Denver, CO

Denver plans crackdown on scooter riders

David Heitz
City and County of Denver

By David Heitz / NewsBreak Denver

(Denver, Colo.) If you ride rented scooters on Denver's sidewalks or illegally park them, prepare to get a ticket.

City Councilmember Chris Hinds has complained that scooter riders don't follow city rules for several months. Now, the city is looking into how to enforce laws already on the books.

That includes a ban on riding scooters on the sidewalk, a common occurrence in Denver. "What this comes down to is a Denver Police Department enforcement issue and we are in conversations with them about how to best enforce the existing ordinance as we speak," city planner Stephen Rijo wrote in response to an email from Hinds.

No riding on sidewalks

Rio said the city is working with the scooter operators on an educational campaign about riding safely and legally. For example, riders would have to click through specific instructions on the app before the scooter powers on. These instructions would include not riding on the sidewalk and not parking the scooter illegally. "No sidewalk riding" will be prominently printed on all the scooters.

As for parking, "Over the last year, we've iterated to create a robust parking management system fed by our enforcement agents tickets, 311 calls and PocketGov submissions," Rijo wrote to Hinds.

"We are focusing resources on hot spots in the data and are always open to suggestions or concerns you are hearing from your constituents. Letting folks know how to report improperly parked vehicles will be a key part of our messaging this summer."

Scooter parking restrictions
City and County of Denver

The city signed agreements in May 2021 with scooter operators Lime and Lyft. The city designated places where riders can drop the scooters off, including marked pavement boxes, signed parking corrals, racks and stations. The city offers complete directions about parking on its website. Parking "don'ts" include:

· No blocking sidewalks, curb ramps, wheelchair ramps, or bus stops.

· No blocking fire hydrants, call boxes, or other emergency facilities.

· Don't block driveways.

· Don't park inside transit facilities, on railroad tracks or crossings, or inside railroad rights-of-way.

· No parking in loading or freight zones.

· No parking garages.

· No parking in building or resident entryways.

Technology detects sidewalk surfers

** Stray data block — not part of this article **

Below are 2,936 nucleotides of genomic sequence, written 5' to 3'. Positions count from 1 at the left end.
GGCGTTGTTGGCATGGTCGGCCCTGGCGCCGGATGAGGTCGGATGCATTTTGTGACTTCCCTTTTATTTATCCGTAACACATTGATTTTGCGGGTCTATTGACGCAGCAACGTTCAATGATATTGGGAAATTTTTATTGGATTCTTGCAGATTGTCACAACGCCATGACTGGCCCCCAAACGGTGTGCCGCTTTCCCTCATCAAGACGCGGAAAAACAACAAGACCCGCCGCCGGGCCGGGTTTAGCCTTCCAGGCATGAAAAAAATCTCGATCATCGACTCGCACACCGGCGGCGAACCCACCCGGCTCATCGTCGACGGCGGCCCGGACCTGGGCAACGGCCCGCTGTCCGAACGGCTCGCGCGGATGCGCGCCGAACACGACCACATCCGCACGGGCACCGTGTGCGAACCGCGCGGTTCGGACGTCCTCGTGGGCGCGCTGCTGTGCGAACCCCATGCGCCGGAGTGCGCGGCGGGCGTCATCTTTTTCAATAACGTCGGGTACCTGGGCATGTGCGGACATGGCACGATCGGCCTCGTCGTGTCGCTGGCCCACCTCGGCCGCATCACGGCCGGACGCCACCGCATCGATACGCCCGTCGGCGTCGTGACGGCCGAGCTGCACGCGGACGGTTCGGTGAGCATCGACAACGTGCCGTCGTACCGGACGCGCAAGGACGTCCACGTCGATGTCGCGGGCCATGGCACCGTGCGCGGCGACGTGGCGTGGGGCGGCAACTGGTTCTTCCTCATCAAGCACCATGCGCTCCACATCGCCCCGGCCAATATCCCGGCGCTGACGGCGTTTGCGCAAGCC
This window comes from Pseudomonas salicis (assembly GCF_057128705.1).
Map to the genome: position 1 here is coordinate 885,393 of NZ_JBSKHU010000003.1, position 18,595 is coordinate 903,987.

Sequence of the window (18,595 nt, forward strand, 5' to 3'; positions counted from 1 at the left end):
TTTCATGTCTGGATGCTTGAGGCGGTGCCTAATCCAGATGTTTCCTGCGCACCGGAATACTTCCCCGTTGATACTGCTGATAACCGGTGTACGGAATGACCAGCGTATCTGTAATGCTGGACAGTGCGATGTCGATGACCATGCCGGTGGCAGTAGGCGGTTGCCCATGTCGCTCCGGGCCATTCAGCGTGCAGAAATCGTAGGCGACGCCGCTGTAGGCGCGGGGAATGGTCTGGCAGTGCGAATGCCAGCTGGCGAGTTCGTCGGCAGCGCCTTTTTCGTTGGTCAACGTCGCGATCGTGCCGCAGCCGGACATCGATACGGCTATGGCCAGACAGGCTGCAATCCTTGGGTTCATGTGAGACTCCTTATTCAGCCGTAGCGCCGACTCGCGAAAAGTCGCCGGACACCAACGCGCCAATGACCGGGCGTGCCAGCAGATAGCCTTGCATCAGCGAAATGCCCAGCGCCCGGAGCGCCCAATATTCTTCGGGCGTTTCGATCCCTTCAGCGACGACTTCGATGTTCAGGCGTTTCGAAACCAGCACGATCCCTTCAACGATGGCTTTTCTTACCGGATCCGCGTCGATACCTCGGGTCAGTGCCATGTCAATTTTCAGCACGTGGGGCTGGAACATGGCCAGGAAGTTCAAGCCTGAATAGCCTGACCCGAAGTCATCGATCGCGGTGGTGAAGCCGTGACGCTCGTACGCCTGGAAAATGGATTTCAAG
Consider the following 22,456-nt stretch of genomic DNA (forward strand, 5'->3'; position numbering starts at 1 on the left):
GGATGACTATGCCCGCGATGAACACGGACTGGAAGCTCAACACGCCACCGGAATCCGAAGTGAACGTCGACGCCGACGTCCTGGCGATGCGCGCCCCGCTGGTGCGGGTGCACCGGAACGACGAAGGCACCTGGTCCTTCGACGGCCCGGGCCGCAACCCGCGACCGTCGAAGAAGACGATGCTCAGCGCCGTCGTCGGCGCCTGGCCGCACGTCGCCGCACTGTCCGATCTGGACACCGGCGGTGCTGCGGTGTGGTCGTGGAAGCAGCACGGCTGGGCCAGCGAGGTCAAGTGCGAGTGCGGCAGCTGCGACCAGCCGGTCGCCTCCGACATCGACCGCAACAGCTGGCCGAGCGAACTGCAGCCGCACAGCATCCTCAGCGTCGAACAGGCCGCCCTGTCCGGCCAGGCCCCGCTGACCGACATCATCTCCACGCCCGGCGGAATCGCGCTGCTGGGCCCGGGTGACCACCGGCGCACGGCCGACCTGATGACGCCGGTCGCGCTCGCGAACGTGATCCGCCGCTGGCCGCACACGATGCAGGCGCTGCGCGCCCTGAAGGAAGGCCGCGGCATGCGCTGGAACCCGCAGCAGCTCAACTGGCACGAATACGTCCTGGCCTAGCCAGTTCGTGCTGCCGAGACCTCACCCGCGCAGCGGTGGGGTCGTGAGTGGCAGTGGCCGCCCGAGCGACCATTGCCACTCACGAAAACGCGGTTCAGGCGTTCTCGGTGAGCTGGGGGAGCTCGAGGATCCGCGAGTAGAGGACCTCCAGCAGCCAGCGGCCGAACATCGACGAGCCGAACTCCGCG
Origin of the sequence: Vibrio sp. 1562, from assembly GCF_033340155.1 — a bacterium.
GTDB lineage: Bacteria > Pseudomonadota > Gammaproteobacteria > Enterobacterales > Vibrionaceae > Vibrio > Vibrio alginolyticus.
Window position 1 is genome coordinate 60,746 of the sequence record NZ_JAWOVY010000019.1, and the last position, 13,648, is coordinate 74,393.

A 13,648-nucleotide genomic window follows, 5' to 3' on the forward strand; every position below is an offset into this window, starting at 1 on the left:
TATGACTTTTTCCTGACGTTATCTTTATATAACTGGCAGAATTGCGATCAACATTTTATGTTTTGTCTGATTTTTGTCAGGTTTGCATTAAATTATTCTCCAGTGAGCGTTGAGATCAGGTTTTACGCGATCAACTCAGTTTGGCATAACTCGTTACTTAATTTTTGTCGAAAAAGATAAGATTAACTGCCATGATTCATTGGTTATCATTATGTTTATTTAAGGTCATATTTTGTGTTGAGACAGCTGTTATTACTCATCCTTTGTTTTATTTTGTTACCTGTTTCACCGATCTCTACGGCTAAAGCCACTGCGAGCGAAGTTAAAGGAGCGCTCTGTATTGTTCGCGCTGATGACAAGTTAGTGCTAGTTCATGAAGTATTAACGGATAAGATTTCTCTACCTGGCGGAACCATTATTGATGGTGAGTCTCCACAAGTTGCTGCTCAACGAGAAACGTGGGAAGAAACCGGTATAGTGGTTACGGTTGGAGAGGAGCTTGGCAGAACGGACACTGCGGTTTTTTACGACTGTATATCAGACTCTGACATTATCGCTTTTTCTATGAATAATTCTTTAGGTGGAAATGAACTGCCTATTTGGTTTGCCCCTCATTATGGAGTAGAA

In an email to several city staffers, Hinds said some scooter companies, including Lime, have technology that detects when riders use the sidewalk. But Rio said that while Lime may claim to have the technology, it only exists on paper.

"We've been following the technology conversations since the days of the pilot program with a specific eye on sidewalk riding detection since well before the licensed program was inked," he responded to Hinds.

"As folks suggested, the technology may exist on paper, but hasn't proven ready for primetime where it's been implemented, and we have calls scheduled with San Jose and San Francisco later this week to learn from our counterparts there."

Councilman Hinds polls constituents

In the meantime, Hinds is polling constituents about the scooters. He already has received hundreds of responses. "There are a lot of people who are very concerned about scooters," Hinds said during his Friday Facebook live chat, adding most people ride them "almost entirely on the sidewalk."

"Ninety-nine percent of the scooters I see are on city sidewalks and they're careening at full speed about our city center," Hinds said in November 2021, when he first described the problem.

Pedestrians often dart out of a scooter's way just in time after the operator rings the faint bell on the device.

The scooters also can be dangerous. From Jan. 1, 2021, to May 15, 2022, Denver Health treated 1,314 people for scooter injuries. While the vast majority of scooter injuries occurred on roadways, the statistic includes people who fell off scooters at grocery stores.

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I've been in the news business 35 years, spending much of my career in editing roles at community newspapers in Southern California and the Quad-Cities of Illinois and Iowa. Upon moving to Denver in 2018, I began experiencing severe mental illness due to several traumatic experiences. I became homeless on the street for about a year before spending time in the state mental hospital. I am proof that people can rebound from even severe mental illness with proper treatment. I consider myself a lucky guy to live in a great place like Denver. I hope my writing reflects the passion I have for living in the Mile High City. You can email me news releases and story ideas at

Denver, CO

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